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After you read our own essay about the “unshakable optimist,” of course!

From Edward Ericson, coeditor of The Solzhenitsyn Reader, here is an excellent reflection on the cultural truth-telling of the great man.

One of the exaggerations that many cultural sophisticates hold about Solzhenitsyn is that he was a dour Jeremiah figure hurling thunderous judgments at a wayward world. he did some of that; his courage earned him the right. “no one can bar the road to truth,” he declaimed in 1967, as his combat with brute force raged, “and to advance its cause I am prepared to accept even death.” Dedication to a mission in life moved him beyond the potentially hedonistic platitude that “you have only one life” to the counter-principle that “you have only one conscience, too.”. . .

What could the guardians of “the lie” do with this truth-telling renegade? They could kick him out of their paradise. it is a real loss for a literary artist not to be surrounded by his native language. Yet, in the end, exile was a paltry, pathetic punishment for the enormity of his offense. The Soviet leaders did guess correctly that this sometimes-prickly fellow would become a burr under someone else’s saddle. The West of course welcomed him like a conquering hero. but soon enough he alienated some; he had his cultured despisers. The impatient man’s tone too readily turned stentorian, peremptory; he was inattentive to the social niceties that lubricate good relationships. Still, he was much more sinned against than sinning.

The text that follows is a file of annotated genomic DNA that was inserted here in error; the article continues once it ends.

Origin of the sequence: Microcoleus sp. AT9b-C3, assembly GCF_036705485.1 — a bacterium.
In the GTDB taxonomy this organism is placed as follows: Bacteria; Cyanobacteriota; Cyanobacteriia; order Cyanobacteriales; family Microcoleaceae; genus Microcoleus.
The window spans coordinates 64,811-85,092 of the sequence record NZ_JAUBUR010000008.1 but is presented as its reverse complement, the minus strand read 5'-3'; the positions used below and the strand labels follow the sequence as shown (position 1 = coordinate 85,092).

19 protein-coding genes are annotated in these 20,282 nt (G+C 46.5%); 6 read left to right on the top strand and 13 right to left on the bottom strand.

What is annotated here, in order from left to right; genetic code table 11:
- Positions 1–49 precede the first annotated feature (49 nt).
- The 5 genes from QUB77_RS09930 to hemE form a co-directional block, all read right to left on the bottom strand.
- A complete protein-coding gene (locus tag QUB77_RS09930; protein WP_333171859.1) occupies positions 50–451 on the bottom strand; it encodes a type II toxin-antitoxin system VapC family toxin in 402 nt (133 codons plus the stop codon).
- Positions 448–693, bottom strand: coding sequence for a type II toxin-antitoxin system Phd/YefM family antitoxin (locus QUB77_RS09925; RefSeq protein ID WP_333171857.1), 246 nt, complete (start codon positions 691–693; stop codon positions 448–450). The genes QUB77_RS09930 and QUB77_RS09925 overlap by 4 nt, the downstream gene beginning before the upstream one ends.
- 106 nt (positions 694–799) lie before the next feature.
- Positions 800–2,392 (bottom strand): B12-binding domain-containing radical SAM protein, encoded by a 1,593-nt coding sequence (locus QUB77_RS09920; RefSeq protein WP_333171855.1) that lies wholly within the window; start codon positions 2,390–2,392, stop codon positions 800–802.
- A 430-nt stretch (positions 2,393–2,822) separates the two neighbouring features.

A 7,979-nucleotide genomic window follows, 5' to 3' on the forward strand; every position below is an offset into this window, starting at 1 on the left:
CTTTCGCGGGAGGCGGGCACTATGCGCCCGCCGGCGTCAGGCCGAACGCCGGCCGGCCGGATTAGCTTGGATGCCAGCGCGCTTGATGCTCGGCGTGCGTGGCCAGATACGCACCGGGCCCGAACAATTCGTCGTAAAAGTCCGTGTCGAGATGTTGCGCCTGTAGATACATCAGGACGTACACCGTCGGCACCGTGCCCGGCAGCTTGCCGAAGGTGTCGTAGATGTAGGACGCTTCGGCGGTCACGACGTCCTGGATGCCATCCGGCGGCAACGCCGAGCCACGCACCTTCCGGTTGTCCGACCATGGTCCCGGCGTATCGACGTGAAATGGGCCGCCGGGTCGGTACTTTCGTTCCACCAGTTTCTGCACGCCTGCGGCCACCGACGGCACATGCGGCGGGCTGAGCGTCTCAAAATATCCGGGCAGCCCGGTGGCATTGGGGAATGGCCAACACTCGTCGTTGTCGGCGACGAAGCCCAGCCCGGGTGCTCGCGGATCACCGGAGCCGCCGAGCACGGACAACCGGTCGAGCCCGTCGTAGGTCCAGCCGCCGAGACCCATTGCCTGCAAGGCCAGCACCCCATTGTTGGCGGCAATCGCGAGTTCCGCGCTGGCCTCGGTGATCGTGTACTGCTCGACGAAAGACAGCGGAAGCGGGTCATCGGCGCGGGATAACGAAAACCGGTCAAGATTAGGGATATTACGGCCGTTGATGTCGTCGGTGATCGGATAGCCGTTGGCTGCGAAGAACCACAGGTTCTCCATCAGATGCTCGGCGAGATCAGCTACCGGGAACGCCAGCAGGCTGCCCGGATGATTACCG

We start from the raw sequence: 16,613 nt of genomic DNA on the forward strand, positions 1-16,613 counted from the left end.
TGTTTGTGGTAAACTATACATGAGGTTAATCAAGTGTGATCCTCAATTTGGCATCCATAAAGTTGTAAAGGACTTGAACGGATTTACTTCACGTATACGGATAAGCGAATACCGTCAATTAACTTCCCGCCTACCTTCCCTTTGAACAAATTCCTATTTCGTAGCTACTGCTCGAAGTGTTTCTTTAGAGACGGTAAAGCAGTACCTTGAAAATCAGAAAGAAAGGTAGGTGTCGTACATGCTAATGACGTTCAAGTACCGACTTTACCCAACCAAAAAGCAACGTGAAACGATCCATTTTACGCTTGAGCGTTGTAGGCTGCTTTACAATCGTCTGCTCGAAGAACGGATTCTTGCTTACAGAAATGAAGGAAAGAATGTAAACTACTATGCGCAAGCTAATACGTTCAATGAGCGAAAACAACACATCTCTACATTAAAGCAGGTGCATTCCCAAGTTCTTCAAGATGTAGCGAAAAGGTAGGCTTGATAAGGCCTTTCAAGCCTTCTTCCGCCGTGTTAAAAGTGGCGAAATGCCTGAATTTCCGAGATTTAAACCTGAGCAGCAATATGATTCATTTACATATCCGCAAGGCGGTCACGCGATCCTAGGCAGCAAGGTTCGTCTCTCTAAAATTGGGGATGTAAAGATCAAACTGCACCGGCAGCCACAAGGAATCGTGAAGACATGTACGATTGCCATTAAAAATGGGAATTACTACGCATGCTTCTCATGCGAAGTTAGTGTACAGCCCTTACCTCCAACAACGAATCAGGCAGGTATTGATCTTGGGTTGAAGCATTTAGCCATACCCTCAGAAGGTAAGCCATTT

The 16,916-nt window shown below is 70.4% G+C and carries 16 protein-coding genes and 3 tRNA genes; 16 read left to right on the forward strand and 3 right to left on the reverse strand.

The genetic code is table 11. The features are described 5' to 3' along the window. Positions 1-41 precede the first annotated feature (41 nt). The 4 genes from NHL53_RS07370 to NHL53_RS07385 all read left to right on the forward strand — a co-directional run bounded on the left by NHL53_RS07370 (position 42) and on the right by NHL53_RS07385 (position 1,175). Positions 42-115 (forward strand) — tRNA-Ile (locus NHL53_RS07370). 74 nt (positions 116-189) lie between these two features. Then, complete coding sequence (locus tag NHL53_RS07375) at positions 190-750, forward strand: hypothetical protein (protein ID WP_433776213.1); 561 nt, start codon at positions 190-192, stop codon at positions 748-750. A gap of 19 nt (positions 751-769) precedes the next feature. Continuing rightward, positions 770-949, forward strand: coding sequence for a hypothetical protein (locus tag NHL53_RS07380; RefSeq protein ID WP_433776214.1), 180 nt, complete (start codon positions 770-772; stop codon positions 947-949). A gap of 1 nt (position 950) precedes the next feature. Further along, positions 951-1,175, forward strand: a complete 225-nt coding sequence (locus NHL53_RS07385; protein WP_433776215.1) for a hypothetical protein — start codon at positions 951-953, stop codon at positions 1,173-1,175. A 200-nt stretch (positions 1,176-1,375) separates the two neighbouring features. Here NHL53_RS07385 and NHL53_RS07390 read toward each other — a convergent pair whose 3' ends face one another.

The squalls of yore are fading. Time will tell if this week’s evenhanded obituaries signal merely momentary respect for the newly dead or augur better days ahead for Solzhenitsyn’s reputation.

In his struggle with the Soviets, Solzhenitsyn had the last laugh. he had predicted through all his 20 years in exile that he would return to Russia in the flesh. he set three requirements for his return: that his citizenship be restored, that the charge of treason be dropped, and that all his works be published at home. In other words, the Soviet Union would have to collapse first. all of this happened just as he predicted, and he moved back to Russia in 1994. such prescience is rare.

FT readers, hungry for more, might also want to reread these articles from our archives: “Traducing Solzhenitsyn” and “Solzhenitsyn and Modern Literature.”

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